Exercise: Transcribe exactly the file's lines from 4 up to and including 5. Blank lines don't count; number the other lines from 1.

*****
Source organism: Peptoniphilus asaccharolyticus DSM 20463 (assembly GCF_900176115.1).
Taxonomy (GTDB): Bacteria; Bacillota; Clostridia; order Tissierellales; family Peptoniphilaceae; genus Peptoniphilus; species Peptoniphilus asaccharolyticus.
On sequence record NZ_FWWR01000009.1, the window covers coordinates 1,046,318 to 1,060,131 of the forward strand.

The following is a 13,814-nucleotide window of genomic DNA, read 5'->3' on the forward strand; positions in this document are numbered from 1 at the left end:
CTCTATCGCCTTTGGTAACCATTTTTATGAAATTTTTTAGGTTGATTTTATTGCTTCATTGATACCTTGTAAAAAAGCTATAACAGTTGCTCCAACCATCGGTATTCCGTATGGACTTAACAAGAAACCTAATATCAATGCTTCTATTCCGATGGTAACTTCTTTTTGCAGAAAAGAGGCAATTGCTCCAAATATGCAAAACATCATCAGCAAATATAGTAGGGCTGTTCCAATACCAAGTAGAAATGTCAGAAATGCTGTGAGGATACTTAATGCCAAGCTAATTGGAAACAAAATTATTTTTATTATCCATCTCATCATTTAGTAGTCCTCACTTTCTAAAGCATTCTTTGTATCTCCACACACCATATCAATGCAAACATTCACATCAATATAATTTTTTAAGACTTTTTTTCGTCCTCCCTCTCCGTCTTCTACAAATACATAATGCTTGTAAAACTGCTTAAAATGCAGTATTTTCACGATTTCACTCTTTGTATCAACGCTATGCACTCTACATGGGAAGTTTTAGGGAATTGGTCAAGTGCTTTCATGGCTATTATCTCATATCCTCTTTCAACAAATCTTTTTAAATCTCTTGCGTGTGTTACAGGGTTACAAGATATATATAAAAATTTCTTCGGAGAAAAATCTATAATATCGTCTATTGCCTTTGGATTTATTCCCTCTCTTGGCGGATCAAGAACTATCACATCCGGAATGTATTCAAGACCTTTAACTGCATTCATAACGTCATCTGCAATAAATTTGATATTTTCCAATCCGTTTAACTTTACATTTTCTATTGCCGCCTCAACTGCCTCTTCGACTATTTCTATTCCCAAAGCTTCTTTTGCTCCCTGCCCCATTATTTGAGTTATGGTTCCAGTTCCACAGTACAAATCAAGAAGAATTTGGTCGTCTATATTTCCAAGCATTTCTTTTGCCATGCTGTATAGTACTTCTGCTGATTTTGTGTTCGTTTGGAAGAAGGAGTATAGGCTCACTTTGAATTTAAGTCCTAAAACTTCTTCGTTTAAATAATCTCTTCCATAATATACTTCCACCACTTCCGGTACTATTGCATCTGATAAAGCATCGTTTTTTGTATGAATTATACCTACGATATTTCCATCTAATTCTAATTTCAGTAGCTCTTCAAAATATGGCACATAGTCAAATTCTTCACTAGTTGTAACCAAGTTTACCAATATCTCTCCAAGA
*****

The following is a 13,814-nucleotide window of genomic DNA, read 5'->3' on the forward strand; positions in this document are numbered from 1 at the left end:
CTCTATCGCCTTTGGTAACCATTTTTATGAAATTTTTTAGGTTGATTTTATTGCTTCATTGATACCTTGTAAAAAAGCTATAACAGTTGCTCCAACCATCGGTATTCCGTATGGACTTAACAAGAAACCTAATATCAATGCTTCTATTCCGATGGTAACTTCTTTTTGCAGAAAAGAGGCAATTGCTCCAAATATGCAAAACATCATCAGCAAATATAGTAGGGCTGTTCCAATACCAAGTAGAAATGTCAGAAATGCTGTGAGGATACTTAATGCCAAGCTAATTGGAAACAAAATTATTTTTATTATCCATCTCATCATTTAGTAGTCCTCACTTTCTAAAGCATTCTTTGTATCTCCACACACCATATCAATGCAAACATTCACATCAATATAATTTTTTAAGACTTTTTTTCGTCCTCCCTCTCCGTCTTCTACAAATACATAATGCTTGTAAAACTGCTTAAAATGCAGTATTTTCACGATTTCACTCTTTGTATCAACGCTATGCACTCTACATGGGAAGTTTTAGGGAATTGGTCAAGTGCTTTCATGGCTATTATCTCATATCCTCTTTCAACAAATCTTTTTAAATCTCTTGCGTGTGTTACAGGGTTACAAGATATATATAAAAATTTCTTCGGAGAAAAATCTATAATATCGTCTATTGCCTTTGGATTTATTCCCTCTCTTGGCGGATCAAGAACTATCACATCCGGAATGTATTCAAGACCTTTAACTGCATTCATAACGTCATCTGCAATAAATTTGATATTTTCCAATCCGTTTAACTTTACATTTTCTATTGCCGCCTCAACTGCCTCTTCGACTATTTCTATTCCCAAAGCTTCTTTTGCTCCCTGCCCCATTATTTGAGTTATGGTTCCAGTTCCACAGTACAAATCAAGAAGAATTTGGTCGTCTATATTTCCAAGCATTTCTTTTGCCATGCTGTATAGTACTTCTGCTGATTTTGTGTTCGTTTGGAAGAAGGAGTATAGGCTCACTTTGAATTTAAGTCCTAAAACTTCTTCGTTTAAATAATCTCTTCCATAATATACTTCCACCACTTCCGGTACTATTGCATCTGATAAAGCATCGTTTTTTGTATGAATTATACCTACGATATTTCCATCTAATTCTAATTTCAGTAGCTCTTCAAAATATGGCACATAGTCAAATTCTTCACTAGTTGTAACCAAGTTTACCAATATCTCTCCAAGA